Backhanded Victim Blame and the Current Drugging Scare: excerpts

In the book, Drink Spiking and Predatory Drugging: A Modern History, I make the argument that exaggeration of the date rape drugs threat (among students, particularly, but not limited to them) has a pernicious effect on voluntarily intoxicated victims of violence and exploitation. Situations in which drugging explanations are insisted upon when both tests and... Continue Reading →

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I am one and you are too? Narcissism, violence, lessons not learned, and the case of the Hot Chocolate rapist

Barkas, who worked in a medical clinic and had access to drugs, approached women as they left nightclubs and offered them a ride home. [According to a 2008 Herald Sun article], he then offered them hot chocolate into which he had slipped tranquilizers and sleeping pills, including Rohypnol.

What’s in Your Drugs? And Does it Matter if it isn’t what you think? (Part 1 of 2)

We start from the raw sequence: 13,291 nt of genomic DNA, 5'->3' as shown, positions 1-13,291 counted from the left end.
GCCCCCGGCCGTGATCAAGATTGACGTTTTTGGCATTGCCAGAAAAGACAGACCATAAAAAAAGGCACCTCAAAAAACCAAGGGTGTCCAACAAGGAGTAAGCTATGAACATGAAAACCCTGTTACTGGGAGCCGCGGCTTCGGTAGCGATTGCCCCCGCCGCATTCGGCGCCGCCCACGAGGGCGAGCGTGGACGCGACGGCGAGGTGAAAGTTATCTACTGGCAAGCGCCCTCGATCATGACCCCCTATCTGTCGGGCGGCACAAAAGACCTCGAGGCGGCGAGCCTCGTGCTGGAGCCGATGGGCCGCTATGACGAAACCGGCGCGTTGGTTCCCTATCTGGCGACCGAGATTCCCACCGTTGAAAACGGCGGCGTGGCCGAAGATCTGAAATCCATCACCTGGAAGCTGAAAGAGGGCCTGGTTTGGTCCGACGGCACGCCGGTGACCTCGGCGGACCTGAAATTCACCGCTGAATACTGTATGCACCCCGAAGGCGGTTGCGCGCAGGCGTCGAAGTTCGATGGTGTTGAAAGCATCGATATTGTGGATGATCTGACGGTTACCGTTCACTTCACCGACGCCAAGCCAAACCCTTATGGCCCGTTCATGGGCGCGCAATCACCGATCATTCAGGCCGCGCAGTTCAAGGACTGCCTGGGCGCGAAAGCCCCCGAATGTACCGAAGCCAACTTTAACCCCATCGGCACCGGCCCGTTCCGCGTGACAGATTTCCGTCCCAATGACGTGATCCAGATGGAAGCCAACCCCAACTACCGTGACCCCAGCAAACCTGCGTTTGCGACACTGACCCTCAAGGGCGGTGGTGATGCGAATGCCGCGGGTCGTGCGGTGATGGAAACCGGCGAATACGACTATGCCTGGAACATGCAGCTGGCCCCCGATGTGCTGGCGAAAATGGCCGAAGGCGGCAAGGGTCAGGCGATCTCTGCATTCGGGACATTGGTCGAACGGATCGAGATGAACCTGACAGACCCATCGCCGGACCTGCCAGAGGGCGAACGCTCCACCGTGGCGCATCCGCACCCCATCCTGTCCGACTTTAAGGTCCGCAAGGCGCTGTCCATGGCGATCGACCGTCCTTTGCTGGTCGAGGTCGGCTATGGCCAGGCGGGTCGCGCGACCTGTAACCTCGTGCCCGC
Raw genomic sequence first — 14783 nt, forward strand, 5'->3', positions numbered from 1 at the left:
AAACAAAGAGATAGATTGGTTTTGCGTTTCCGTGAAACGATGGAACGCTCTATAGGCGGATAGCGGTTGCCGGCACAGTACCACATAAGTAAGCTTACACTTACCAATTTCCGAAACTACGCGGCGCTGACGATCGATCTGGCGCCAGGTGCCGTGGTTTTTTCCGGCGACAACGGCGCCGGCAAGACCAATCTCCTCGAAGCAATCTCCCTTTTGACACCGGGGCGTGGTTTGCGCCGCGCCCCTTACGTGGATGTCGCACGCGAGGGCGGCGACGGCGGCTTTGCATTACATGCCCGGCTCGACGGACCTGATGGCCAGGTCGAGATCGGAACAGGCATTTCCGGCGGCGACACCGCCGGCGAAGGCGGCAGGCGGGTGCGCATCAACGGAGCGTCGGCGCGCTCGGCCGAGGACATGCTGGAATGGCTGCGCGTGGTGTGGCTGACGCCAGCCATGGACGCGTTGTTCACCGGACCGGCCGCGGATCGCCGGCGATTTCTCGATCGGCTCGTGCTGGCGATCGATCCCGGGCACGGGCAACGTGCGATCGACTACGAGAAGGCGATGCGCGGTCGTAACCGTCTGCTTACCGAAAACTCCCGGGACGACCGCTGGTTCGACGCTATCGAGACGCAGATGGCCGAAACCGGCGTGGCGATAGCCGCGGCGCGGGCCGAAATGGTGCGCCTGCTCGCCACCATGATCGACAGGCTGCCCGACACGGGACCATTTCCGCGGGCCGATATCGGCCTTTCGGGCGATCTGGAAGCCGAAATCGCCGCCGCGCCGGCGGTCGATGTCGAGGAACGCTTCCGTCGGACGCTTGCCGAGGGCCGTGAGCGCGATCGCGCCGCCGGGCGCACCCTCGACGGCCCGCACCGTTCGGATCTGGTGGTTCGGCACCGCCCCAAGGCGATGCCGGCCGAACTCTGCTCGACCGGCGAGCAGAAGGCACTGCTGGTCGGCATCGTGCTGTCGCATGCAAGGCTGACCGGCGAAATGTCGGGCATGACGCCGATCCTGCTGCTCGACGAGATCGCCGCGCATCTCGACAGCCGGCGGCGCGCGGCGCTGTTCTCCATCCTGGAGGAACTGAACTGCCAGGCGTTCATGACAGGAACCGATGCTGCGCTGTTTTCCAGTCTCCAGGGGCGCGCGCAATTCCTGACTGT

Summer Drug Testing Roundup, part 1 of 2:  In mid-July in Yorkshire, England, ITV and other news sources reported that purchasers of “street Valium” got more than they bargained for and a number of them had sought medical attention. The first odd thing was that the drug had turned their tongues blue, and the second... Continue Reading →

The book is out (July 2016)

It's a wide-ranging look at the spectre of the compromised drink, amidst the shifting cultural and gender politics of psycho-chemical treachery. A preview chapter is available at Google Books, and you can also "Look Inside" at Amazon. If your public, institutional, school, or university library hasn't ordered it, you can make a request. If you'd like... Continue Reading →

Forget the Screaming Headlines about Drink Spiking on Campus

The news and screaming headlines surrounding the release of a new research study on drink spiking focused on what was hailed as a surprising new discovery about the problem. Women's Health noted that the percentage of people victimized was appalling, and Cosmopolitan seemed both horrified and somehow relieved that it wasn’t just “an urban myth.” I wonder... Continue Reading →

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